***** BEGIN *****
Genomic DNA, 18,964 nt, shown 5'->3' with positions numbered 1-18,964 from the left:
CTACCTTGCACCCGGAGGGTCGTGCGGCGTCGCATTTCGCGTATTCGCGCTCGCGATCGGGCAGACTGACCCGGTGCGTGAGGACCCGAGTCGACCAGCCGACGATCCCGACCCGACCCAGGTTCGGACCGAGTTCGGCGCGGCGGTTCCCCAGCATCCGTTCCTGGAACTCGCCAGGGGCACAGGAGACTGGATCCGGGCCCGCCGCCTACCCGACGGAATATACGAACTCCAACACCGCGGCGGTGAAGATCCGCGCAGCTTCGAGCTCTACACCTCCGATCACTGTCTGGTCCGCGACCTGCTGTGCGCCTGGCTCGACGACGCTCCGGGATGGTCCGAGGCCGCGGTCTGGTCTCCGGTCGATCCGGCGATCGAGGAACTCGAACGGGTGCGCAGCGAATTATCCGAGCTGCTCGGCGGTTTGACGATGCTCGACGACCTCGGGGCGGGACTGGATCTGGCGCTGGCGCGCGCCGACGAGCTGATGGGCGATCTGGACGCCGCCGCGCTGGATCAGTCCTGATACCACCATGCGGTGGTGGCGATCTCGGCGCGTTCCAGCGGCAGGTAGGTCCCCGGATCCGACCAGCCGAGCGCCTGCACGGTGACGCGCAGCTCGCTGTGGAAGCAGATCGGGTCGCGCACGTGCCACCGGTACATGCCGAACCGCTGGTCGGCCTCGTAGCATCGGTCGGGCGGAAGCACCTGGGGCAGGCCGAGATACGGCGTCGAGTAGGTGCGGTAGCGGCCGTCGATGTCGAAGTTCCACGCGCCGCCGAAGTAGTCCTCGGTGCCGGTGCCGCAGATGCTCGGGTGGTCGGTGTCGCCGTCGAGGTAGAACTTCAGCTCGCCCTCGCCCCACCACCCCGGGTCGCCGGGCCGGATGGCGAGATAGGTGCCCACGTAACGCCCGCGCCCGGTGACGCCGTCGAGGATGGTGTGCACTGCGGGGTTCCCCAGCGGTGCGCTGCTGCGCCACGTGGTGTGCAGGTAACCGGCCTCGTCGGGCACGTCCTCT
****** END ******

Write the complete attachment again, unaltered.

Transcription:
Genomic DNA, 18,964 nt, shown 5'->3' with positions numbered 1-18,964 from the left:
CTACCTTGCACCCGGAGGGTCGTGCGGCGTCGCATTTCGCGTATTCGCGCTCGCGATCGGGCAGACTGACCCGGTGCGTGAGGACCCGAGTCGACCAGCCGACGATCCCGACCCGACCCAGGTTCGGACCGAGTTCGGCGCGGCGGTTCCCCAGCATCCGTTCCTGGAACTCGCCAGGGGCACAGGAGACTGGATCCGGGCCCGCCGCCTACCCGACGGAATATACGAACTCCAACACCGCGGCGGTGAAGATCCGCGCAGCTTCGAGCTCTACACCTCCGATCACTGTCTGGTCCGCGACCTGCTGTGCGCCTGGCTCGACGACGCTCCGGGATGGTCCGAGGCCGCGGTCTGGTCTCCGGTCGATCCGGCGATCGAGGAACTCGAACGGGTGCGCAGCGAATTATCCGAGCTGCTCGGCGGTTTGACGATGCTCGACGACCTCGGGGCGGGACTGGATCTGGCGCTGGCGCGCGCCGACGAGCTGATGGGCGATCTGGACGCCGCCGCGCTGGATCAGTCCTGATACCACCATGCGGTGGTGGCGATCTCGGCGCGTTCCAGCGGCAGGTAGGTCCCCGGATCCGACCAGCCGAGCGCCTGCACGGTGACGCGCAGCTCGCTGTGGAAGCAGATCGGGTCGCGCACGTGCCACCGGTACATGCCGAACCGCTGGTCGGCCTCGTAGCATCGGTCGGGCGGAAGCACCTGGGGCAGGCCGAGATACGGCGTCGAGTAGGTGCGGTAGCGGCCGTCGATGTCGAAGTTCCACGCGCCGCCGAAGTAGTCCTCGGTGCCGGTGCCGCAGATGCTCGGGTGGTCGGTGTCGCCGTCGAGGTAGAACTTCAGCTCGCCCTCGCCCCACCACCCCGGGTCGCCGGGCCGGATGGCGAGATAGGTGCCCACGTAACGCCCGCGCCCGGTGACGCCGTCGAGGATGGTGTGCACTGCGGGGTTCCCCAGCGGTGCGCTGCTGCGCCACGTGGTGTGCAGGTAACCGGCCTCGTCGGGCACGTCCTCT